Hamilton (left): 'They said I had bought Hitler's yacht for �100,000, and I hadn't even got a bike'

Russ Hamilton: Liverpudlian singer-songwriter who had a hit in America years before the Beatles

Friday, 17 October 2008

In 1957, several years before the British beat invasion of America, a young singer-songwriter from Liverpool, Russ Hamilton, made the US Top 10 with "Rainbow". In Britain the song was the B-side of Hamilton's hit "We Will Make Love", which came close to the top of the UK charts in August that year.

Neal Hefti: Celebrated jazz arranger who wrote for Count Basie and Woody Herman – and the theme music for 'Batman'

Thursday, 16 October 2008

It is grotesque that Neal Hefti, one of jazz's greatest orchestrators, should be best remembered for a 12"x12" picture of an atomic bomb exploding.

An episode of 'Dad's Army' with, left to right, Ian Lavender, Arthur Lowe, Eric Longworth, Clive Dunn and John Le Mesurier

Eric Longworth: Actor best known for playing the town clerk in 'Dad's Army'

Thursday, 16 October 2008

Throughout a long career on stage and screen, Eric Longworth took scores of character roles, but it was the part of the town clerk in the popular television sitcom Dad's Army for which his balding head, moustache and spectacles became recognised.

Harkishan Singh Surjeet: Communist who ensured that his party remained a force in Indian politics

Thursday, 16 October 2008

India's veteran Marxist leader Harkishan Singh Surjeet was an astute and foxy politician who ensured that his country's small band of Communists remained an influential political force in the world's largest democracy. As General Secretary of the Communist Party of India (Marxist), the CPM, for 13 years until 2005, he exerted an influence that was in inverse proportion to the small number of MPs from India's four leftist parties.

Pehr Henrik Nordgren: Modernist composer who incorporated folk music into his work and relished his artistic freedom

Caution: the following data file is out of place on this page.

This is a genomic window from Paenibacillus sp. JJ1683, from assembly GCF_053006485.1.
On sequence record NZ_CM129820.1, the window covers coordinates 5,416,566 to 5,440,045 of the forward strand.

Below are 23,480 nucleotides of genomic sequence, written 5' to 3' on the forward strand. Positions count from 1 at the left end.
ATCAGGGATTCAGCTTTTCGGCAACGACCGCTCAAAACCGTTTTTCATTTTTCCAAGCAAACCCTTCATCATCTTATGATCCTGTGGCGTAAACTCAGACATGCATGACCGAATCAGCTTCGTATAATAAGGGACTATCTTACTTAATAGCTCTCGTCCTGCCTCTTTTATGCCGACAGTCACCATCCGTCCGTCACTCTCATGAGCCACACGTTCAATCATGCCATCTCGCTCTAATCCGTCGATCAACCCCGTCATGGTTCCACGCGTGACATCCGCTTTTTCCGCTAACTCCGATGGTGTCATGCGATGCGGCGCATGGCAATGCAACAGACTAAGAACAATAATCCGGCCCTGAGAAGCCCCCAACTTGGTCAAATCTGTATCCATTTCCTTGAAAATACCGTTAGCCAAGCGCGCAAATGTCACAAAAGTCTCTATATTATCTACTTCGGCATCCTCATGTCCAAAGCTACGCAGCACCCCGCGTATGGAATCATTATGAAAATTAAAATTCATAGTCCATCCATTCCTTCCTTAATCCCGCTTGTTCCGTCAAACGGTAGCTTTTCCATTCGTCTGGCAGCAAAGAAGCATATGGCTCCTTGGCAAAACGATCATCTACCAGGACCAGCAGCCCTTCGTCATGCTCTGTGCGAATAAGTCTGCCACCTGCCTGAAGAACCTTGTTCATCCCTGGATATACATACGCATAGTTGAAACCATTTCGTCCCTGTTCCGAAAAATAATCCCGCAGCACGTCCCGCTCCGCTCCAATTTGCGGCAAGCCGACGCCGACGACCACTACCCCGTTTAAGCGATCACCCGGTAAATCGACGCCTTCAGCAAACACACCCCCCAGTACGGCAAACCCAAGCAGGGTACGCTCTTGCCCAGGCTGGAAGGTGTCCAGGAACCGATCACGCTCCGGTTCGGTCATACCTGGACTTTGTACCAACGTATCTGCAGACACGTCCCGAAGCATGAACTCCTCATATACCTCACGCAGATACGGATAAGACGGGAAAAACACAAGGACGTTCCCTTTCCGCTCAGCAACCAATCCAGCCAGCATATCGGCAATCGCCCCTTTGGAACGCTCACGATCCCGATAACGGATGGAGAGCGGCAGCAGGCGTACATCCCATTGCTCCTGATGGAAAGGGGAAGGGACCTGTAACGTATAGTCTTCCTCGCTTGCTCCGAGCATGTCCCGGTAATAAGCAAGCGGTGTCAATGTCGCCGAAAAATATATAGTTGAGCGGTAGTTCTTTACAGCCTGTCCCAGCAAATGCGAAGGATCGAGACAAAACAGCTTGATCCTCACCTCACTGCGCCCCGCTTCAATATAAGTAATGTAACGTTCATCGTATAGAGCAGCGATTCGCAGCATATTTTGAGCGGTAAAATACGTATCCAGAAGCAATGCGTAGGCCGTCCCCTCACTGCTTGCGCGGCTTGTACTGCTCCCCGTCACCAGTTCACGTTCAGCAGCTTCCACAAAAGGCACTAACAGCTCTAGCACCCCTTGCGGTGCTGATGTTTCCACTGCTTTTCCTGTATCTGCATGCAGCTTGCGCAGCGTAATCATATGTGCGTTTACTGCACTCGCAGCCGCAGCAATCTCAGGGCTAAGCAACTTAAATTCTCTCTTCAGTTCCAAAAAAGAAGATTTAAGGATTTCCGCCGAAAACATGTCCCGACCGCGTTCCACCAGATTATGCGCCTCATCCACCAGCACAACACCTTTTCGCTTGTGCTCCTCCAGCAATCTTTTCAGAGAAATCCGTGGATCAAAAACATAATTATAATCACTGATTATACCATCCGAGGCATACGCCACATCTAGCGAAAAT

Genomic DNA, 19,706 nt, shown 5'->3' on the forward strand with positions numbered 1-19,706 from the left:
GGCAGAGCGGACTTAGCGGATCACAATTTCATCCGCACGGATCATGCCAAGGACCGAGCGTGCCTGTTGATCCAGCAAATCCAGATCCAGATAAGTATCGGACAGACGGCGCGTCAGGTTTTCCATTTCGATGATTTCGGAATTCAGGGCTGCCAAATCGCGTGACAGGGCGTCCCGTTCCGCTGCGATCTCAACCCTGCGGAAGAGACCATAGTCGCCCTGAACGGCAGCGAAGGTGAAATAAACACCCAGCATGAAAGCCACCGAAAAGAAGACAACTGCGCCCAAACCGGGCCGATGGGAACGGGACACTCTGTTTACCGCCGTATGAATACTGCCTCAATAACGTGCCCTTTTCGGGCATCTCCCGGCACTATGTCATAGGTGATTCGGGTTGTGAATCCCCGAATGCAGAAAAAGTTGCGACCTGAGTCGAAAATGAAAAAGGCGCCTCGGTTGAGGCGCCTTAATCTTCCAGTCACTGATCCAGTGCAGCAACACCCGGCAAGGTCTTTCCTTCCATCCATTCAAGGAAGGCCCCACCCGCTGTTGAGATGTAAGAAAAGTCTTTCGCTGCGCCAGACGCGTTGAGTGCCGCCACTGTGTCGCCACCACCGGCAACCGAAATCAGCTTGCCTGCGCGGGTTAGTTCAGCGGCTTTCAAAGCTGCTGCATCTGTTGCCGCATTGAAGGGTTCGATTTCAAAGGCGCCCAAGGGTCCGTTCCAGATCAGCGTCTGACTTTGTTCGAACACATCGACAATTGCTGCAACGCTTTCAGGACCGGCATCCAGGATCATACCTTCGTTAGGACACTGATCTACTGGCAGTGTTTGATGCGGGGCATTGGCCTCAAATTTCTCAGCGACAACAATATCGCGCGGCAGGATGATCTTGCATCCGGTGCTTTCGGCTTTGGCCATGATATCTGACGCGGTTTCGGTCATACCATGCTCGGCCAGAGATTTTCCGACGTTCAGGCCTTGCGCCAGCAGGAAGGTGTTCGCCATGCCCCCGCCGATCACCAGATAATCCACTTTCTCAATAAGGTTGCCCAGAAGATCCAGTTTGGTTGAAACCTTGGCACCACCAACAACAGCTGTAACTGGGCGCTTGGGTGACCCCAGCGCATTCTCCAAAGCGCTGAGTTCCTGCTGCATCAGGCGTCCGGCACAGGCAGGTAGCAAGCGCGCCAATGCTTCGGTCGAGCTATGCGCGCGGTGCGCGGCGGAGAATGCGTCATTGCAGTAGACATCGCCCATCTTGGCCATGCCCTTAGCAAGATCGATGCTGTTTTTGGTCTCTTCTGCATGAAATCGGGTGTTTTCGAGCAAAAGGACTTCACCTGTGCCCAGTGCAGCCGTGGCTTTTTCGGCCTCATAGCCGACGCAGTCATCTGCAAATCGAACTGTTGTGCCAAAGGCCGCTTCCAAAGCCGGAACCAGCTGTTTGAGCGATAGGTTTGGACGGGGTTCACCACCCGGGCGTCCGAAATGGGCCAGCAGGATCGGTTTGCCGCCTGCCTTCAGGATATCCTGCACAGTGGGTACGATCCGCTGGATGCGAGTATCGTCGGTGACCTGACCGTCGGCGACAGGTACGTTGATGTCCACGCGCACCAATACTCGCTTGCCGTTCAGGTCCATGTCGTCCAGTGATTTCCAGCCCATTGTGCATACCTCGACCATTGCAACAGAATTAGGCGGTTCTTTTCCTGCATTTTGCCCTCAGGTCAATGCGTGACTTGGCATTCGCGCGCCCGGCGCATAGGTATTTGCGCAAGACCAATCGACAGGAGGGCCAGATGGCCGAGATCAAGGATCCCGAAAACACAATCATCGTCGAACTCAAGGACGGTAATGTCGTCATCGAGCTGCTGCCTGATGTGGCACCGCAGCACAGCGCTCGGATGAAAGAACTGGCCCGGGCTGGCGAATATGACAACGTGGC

Wednesday, 15 October 2008

Pehr Henrik Nordgren was a rare phenomenon among composers: he wrote music which held a place at the forefront of contemporary culture and which also managed to speak directly to his listeners. He took an essentially humanist view of the composer's role:

Depardieu: Anguished looks and intense performances

Guillaume Depardieu: Troubled actor who emerged from the shadow of his famous father

Wednesday, 15 October 2008

In 1996, Guillaume Depardieu won the C�sar – the French equivalent of the Oscars – as best newcomer for his performance as Fred in the black comedy Les Apprentis (The Apprentices), directed by Pierre Salvadori.

Tim Fortescue: Conservative MP and marketing man who later led the Food and Drink Industries Council

Wednesday, 15 October 2008

Tim Fortescue was essentially an expert in marketing, who brought his skills and panache briefly to Westminster, but it was perhaps typical of our times that he attracted most attention years after he had left politics for his confirmation that the Conservative Whips Office – and no doubt the Labour Party's also – practised some of the black arts that had found their way into the light of day by way of Michael Dobbs's fiction.